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Diogo Teles & REKKI on a Sunday

Meeting Diogo is proof of the power of social media:
someone referenced REKKI to me, then I found a portuguese guy working there as Project Manager. While stalking him online, Instagram showed me we had one friend in common (a girl I actually never met IRL but who cares) and she put us in contact. I suggested flying to Amsterdam, to meet him at REKKI’s headquarters.

Diogo took a week to answer me. I thought this meeting would never happen. He simply answered: I am flying to Portugal with my family this week, come and visit us at my parents’ house. 

So, on a Sunday morning, I went on a two hour trip with a bunch of strangers (Diogo’s friends) heading to Salvaterra de Magos.
Now, you must be wondering who the hell is Diogo, and what is REKKI.

“REKKi is a free mobile app that lets you order and chat with any supplier”. Sounds easy, right? But what they achieve with the app is something that no one has ever done before: creating an effective interface (think something like UberEats) where you can choose the supplier, check their inventory and make very specific orders (like which cut of the salmon you want), all within the same app. This obliterates the need for late night calls after service is over, and it organizes the orders for each supplier in a comprehensive way.
Now, going back to what this is really about:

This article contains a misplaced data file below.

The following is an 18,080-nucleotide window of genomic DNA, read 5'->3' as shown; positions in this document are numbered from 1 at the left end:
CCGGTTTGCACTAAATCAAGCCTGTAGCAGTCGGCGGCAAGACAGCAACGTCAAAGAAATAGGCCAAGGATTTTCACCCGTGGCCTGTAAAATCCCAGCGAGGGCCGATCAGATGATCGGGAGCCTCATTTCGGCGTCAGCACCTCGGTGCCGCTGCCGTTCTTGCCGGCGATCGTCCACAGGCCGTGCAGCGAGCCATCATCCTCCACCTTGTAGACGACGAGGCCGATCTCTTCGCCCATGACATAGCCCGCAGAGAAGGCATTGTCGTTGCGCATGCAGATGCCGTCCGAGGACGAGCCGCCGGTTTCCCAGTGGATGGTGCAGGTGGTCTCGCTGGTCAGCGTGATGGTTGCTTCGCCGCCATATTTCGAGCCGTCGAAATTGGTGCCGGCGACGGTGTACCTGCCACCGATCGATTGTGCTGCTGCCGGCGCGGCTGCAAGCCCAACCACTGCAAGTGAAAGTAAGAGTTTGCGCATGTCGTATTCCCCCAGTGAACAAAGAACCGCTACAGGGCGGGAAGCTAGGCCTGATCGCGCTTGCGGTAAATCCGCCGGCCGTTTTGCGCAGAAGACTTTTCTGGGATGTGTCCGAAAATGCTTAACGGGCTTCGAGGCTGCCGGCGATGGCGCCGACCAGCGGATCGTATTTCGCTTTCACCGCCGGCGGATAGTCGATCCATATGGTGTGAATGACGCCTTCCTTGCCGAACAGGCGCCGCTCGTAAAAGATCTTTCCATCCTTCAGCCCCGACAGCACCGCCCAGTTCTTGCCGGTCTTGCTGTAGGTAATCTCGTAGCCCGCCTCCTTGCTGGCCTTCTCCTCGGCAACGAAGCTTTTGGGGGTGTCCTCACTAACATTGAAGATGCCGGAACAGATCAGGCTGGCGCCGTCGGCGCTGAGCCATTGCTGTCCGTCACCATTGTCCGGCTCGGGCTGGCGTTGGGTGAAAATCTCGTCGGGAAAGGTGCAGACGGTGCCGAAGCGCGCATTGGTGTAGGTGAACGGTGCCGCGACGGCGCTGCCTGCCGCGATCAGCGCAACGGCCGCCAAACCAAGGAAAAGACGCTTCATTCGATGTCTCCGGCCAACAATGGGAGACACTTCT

Arriving at Quinta da Lagoa means being brought inside, straight into the kitchen, by Natércia, Diogo’s mother. José, the father, is by the pool preparing Gin and Tonic for everyone. They are an energetic and bubbly couple. Natércia instantly memorized my name, calling me as she showed my her octopus rice, the blackberries from the bush just around the corner, and a small aromatics garden she had planted weeks ago.


The table was set for over 20 people. A meal intended to keep us nourished throughout this slow sunday. Big Sunday lunches are part of everyone’s imagination, having experienced or not.
I was thinking how much of a change it must be for Diogo and his wife and kid: flying from Amsterdam to Lisbon and being received with arms wide open. Meals have a different meaning in Portugal, they are not about ingetsing food in a almost obligatory way. They ar eabout reunion and congregation, keeping bonds alive and thriving. There’s no need to call two weeks in advance asking to come over. At home, you can jusy show up and expect everyone to be there, happy to see you. All of this happening in the kitchen, around the table.

Food, home and family: three things intertwined, reminding us of childhood and bringing us a promise of sustenance and comfort. This is what vacations mean to many of us living abroad.